China will launch its latest lunar orbiter in the coming days, state media said Wednesday, in its first attempt to send a spacecraft around the moon and back to Earth.
The spacecraft, which has not been named, will launch between Friday and Sunday, China's official Xinhua news agency reported.
It is China's first lunar module capable of returning to Earth, which will require withstanding the high temperatures that develop when a probe re-enters the terrestrial atmosphere.
It is intended to test technology to be used in the Chang'e-5, China's fourth lunar probe, which aims to gather samples from the moon's surface and will be launched around 2017, according to China's State Administration of Science, Technology and Industry for National Defence (SASTIND).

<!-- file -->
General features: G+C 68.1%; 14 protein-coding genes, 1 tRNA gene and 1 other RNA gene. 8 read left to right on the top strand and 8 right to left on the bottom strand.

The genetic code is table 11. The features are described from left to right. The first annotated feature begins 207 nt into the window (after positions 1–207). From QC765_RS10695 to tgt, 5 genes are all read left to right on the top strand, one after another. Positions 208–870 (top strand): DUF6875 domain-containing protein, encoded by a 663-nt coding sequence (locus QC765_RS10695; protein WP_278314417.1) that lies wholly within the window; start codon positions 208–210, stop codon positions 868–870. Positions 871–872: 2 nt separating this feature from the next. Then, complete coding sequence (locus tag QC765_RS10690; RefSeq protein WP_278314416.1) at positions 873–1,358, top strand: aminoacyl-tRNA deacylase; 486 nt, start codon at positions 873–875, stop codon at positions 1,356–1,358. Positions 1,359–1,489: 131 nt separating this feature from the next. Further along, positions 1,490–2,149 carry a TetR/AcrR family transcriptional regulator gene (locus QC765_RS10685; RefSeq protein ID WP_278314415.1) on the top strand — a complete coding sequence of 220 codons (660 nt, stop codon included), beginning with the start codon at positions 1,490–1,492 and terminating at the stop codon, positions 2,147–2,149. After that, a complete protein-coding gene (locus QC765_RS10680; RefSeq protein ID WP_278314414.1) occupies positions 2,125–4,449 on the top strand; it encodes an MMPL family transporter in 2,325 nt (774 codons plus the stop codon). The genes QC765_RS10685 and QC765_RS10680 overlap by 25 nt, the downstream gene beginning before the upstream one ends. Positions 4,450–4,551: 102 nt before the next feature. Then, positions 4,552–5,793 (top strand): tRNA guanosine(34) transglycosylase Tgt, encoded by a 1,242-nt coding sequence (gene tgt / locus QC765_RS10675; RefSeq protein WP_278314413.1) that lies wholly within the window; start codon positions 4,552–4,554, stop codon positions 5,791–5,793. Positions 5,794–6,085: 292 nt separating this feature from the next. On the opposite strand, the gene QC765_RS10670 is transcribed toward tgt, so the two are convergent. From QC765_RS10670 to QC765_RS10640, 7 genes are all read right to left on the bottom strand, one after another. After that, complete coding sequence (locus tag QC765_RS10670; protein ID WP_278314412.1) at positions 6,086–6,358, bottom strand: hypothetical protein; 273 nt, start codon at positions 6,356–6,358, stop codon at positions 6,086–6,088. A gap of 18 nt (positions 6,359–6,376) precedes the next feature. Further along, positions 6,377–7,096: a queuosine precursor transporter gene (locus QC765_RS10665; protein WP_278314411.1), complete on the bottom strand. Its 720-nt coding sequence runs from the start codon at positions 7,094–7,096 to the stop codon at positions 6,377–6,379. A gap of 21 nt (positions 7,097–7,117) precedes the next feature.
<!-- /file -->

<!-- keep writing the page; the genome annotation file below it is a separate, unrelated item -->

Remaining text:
Beijing sees its multi-billion-dollar space programme as a marker of its rising global stature and mounting technical expertise, as well as evidence of the ruling Communist Party's success in turning around the fortunes of the once poverty-stricken nation.
The military-run project has plans for a permanent orbiting station by 2020 and eventually to send a human to the moon.
China currently has one moon rover, the Jade Rabbit, on the surface of the moon.
The craft, launched as part of the Chang'e-3 lunar mission late last year, has been declared a success by Chinese authorities, although it has been beset by mechanical troubles.
A Xinhua report last week said that the Jade Rabbit had "entered its 11th dormancy as lunar night falls, with its functions degrading gracefully".
According to the Chinese Business View newspaper, the latest probe will be launched from the Xichang Satellite Launch Centre in the southwestern province of Sichuan.
"After flying around the moon for about one week, the spacecraft will return to earth, landing somewhere within our country's borders," the paper said.
"This will mark the first time in the work of the Chang'e series that a craft will have 'returned home' from the moon," it added.